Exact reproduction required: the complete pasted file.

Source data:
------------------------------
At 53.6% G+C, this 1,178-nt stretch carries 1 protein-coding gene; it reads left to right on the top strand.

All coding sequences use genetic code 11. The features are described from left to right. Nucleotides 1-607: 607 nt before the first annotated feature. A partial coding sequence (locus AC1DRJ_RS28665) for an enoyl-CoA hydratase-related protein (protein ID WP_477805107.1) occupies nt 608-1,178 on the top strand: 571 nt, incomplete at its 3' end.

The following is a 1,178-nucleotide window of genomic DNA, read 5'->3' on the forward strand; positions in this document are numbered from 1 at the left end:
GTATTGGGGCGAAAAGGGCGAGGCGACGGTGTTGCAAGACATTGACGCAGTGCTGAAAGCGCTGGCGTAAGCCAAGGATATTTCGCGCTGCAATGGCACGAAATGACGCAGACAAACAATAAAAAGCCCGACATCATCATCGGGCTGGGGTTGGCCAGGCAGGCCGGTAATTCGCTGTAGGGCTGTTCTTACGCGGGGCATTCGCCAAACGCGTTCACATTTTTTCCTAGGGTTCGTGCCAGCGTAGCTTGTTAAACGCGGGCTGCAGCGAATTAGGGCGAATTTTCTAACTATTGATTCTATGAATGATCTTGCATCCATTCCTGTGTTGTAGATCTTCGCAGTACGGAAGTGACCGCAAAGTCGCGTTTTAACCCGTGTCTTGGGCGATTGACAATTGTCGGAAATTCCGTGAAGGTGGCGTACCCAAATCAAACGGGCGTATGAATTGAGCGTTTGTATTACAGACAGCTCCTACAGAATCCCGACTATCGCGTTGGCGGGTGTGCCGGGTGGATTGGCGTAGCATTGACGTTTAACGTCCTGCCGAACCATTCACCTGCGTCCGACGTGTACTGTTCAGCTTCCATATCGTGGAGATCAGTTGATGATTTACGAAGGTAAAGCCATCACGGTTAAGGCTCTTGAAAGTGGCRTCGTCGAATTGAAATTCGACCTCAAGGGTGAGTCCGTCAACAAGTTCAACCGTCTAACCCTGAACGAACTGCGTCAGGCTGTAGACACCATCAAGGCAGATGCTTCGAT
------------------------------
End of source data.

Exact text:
At 53.6% G+C, this 1,178-nt stretch carries 1 protein-coding gene; it reads left to right on the top strand.

All coding sequences use genetic code 11. The features are described from left to right. Nucleotides 1-607: 607 nt before the first annotated feature. A partial coding sequence (locus AC1DRJ_RS28665) for an enoyl-CoA hydratase-related protein (protein ID WP_477805107.1) occupies nt 608-1,178 on the top strand: 571 nt, incomplete at its 3' end.

The following is a 1,178-nucleotide window of genomic DNA, read 5'->3' on the forward strand; positions in this document are numbered from 1 at the left end:
GTATTGGGGCGAAAAGGGCGAGGCGACGGTGTTGCAAGACATTGACGCAGTGCTGAAAGCGCTGGCGTAAGCCAAGGATATTTCGCGCTGCAATGGCACGAAATGACGCAGACAAACAATAAAAAGCCCGACATCATCATCGGGCTGGGGTTGGCCAGGCAGGCCGGTAATTCGCTGTAGGGCTGTTCTTACGCGGGGCATTCGCCAAACGCGTTCACATTTTTTCCTAGGGTTCGTGCCAGCGTAGCTTGTTAAACGCGGGCTGCAGCGAATTAGGGCGAATTTTCTAACTATTGATTCTATGAATGATCTTGCATCCATTCCTGTGTTGTAGATCTTCGCAGTACGGAAGTGACCGCAAAGTCGCGTTTTAACCCGTGTCTTGGGCGATTGACAATTGTCGGAAATTCCGTGAAGGTGGCGTACCCAAATCAAACGGGCGTATGAATTGAGCGTTTGTATTACAGACAGCTCCTACAGAATCCCGACTATCGCGTTGGCGGGTGTGCCGGGTGGATTGGCGTAGCATTGACGTTTAACGTCCTGCCGAACCATTCACCTGCGTCCGACGTGTACTGTTCAGCTTCCATATCGTGGAGATCAGTTGATGATTTACGAAGGTAAAGCCATCACGGTTAAGGCTCTTGAAAGTGGCRTCGTCGAATTGAAATTCGACCTCAAGGGTGAGTCCGTCAACAAGTTCAACCGTCTAACCCTGAACGAACTGCGTCAGGCTGTAGACACCATCAAGGCAGATGCTTCGAT